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Doctoral Dissertation Improvement Grant: Social Production Of Authority At The Iron Age Community Of Diouboye, Eastern Senegal


<p>Under the supervision of Dr. Carla M. Sinopoli, Cameron Gokee will analyze archaeological evidence from his 2008-2009 excavations at Diouboye, a middle Iron Age (ca. AD 500-1000) village site located on the Fal?m? River in eastern Senegal. As the largest settlement in a landscape of smaller hamlets and activity areas, the site of Diouboye included over a dozen discrete areas of architectural remains and artifacts, each representing long-term occupation by one or more household compounds. Surface collections across the entire site and excavations at six occupation areas, and two possible craft production workshops, produced a considerable array of archaeological evidence including the foundations of domestic huts and granaries, hearths, broken pottery for cooking and storage, stone tools for procuring and processing food, animal and plant remains from daily meals and ritual sacrifice, iron and copper tools and ornaments, and rare glass beads and cowry shells from long-distance trade. By focusing on Diouboye, this research will ultimately contribute to the study of power and authority in societies at all scales by exploring how households, as basic comparative social units, negotiate relations of power through control over the material and social resources at their disposal. Gokee's preliminary analysis of the architecture, pottery, and other craft items suggests that people living in one or two occupation areas at the site partly controlled the production of crafts (metal, pottery, textiles), and possibly trade. Using the remaining archaeological data (animal bones, charred plant remains, and stone tools/debris) to compare patterns of resource production and consumption between excavated compounds, Gokee will determine how households in the village negotiated control over local sources of power such as cultivable land, livestock, communal labor, and ritual knowledge. Furthermore, radiocarbon dates from the long-term sequence of occupation within each household will permit an interpretation of how these relations of power changed, or stayed the same, over several centuries. Beyond providing new insights into prehistoric village life in West Africa and addressing questions of social scientific import, this project has several broader impacts. First, the study will form the basis for Gokee's doctoral dissertation; subsequent publications in both English and French will cultivate academic collaborations among archaeologists, anthropologists, and historians in West Africa and North America. This dissemination of the research findings through conference papers and publications will further highlight the value of an anthropological approach to archaeological inquiry in West Africa. Second, the identification of faunal remains will create an invaluable reference collection for further archaeozoological research by archaeologists from Senegal and abroad. Third, this project contributes to a growing emphasis on community engagement, cultural heritage, and resource management in an under-researched area of eastern Senegal through collaboration with several institutions - including the French NGO T?traktys, the Senegalese Conseil R?gional de Tambacounda, and local village communities -to develop strategies for natural and cultural conservation in the central Fal?m? region.</p>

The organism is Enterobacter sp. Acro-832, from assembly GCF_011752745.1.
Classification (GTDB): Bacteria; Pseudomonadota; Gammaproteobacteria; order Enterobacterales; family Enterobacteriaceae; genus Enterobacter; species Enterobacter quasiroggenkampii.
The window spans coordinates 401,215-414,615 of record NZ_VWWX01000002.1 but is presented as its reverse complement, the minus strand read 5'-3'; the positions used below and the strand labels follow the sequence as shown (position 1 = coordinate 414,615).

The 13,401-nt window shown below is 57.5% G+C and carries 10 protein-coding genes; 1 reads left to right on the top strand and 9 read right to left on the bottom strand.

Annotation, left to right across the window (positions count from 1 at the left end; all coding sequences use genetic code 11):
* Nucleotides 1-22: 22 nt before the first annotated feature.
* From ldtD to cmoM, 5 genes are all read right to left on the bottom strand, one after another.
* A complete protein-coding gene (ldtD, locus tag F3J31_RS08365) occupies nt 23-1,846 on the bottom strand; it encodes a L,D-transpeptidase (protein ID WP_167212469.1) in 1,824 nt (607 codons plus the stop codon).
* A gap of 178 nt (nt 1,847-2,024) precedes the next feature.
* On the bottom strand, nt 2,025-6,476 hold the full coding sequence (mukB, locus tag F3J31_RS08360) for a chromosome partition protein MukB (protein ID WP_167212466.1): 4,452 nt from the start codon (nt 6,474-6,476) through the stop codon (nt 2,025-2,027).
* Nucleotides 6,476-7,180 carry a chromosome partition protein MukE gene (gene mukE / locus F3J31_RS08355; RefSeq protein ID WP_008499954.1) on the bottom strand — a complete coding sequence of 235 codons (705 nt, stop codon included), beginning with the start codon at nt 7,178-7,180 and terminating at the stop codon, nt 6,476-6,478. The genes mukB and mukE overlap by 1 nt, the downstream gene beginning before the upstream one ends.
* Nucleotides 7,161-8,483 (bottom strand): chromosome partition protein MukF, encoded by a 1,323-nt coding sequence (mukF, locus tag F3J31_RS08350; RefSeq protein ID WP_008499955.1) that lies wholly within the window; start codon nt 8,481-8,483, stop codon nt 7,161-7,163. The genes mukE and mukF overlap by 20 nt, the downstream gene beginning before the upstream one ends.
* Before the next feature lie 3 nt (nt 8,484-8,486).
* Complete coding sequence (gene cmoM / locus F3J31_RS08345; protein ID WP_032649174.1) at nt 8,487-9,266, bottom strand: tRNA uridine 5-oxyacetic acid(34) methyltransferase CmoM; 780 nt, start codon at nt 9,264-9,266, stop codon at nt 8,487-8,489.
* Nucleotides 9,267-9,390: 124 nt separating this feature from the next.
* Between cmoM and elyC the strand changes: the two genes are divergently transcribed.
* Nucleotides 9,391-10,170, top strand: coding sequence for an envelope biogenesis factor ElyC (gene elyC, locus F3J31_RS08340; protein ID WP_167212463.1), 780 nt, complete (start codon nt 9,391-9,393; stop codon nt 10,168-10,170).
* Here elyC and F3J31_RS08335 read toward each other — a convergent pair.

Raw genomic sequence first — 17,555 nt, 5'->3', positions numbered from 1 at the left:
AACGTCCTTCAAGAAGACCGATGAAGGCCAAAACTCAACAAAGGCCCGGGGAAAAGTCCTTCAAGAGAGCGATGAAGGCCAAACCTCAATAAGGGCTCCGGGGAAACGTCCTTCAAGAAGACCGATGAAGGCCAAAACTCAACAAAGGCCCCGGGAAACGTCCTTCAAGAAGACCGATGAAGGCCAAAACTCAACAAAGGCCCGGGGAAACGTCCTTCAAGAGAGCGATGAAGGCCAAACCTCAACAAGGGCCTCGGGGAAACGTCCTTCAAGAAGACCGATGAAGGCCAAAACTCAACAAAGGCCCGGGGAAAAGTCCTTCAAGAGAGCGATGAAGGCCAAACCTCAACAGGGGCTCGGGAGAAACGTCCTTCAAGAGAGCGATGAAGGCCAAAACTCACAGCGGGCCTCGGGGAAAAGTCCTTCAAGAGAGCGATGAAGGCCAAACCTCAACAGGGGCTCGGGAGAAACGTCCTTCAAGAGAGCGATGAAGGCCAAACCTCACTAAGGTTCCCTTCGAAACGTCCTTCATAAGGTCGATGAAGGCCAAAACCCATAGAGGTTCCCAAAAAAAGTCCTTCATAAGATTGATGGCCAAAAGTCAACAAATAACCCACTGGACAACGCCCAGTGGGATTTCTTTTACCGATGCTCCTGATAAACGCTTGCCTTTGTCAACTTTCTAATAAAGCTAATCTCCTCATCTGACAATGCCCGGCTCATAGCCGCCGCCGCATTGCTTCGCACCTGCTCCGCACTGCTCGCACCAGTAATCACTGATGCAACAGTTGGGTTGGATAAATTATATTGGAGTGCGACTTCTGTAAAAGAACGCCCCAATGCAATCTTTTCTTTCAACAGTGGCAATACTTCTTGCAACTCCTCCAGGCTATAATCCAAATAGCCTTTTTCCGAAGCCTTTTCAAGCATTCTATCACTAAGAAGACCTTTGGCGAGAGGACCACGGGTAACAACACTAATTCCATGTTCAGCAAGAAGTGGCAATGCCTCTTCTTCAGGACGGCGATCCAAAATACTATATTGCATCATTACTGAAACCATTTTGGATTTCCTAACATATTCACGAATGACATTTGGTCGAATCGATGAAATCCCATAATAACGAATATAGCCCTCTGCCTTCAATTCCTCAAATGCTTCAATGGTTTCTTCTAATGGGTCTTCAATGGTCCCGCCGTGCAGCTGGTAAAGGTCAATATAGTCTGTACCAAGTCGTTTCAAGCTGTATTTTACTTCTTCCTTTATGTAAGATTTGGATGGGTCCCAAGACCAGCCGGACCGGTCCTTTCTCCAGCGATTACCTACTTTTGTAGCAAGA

Sinopoli, Carla; Gokee, Cameron
University of Michigan - Ann Arbor
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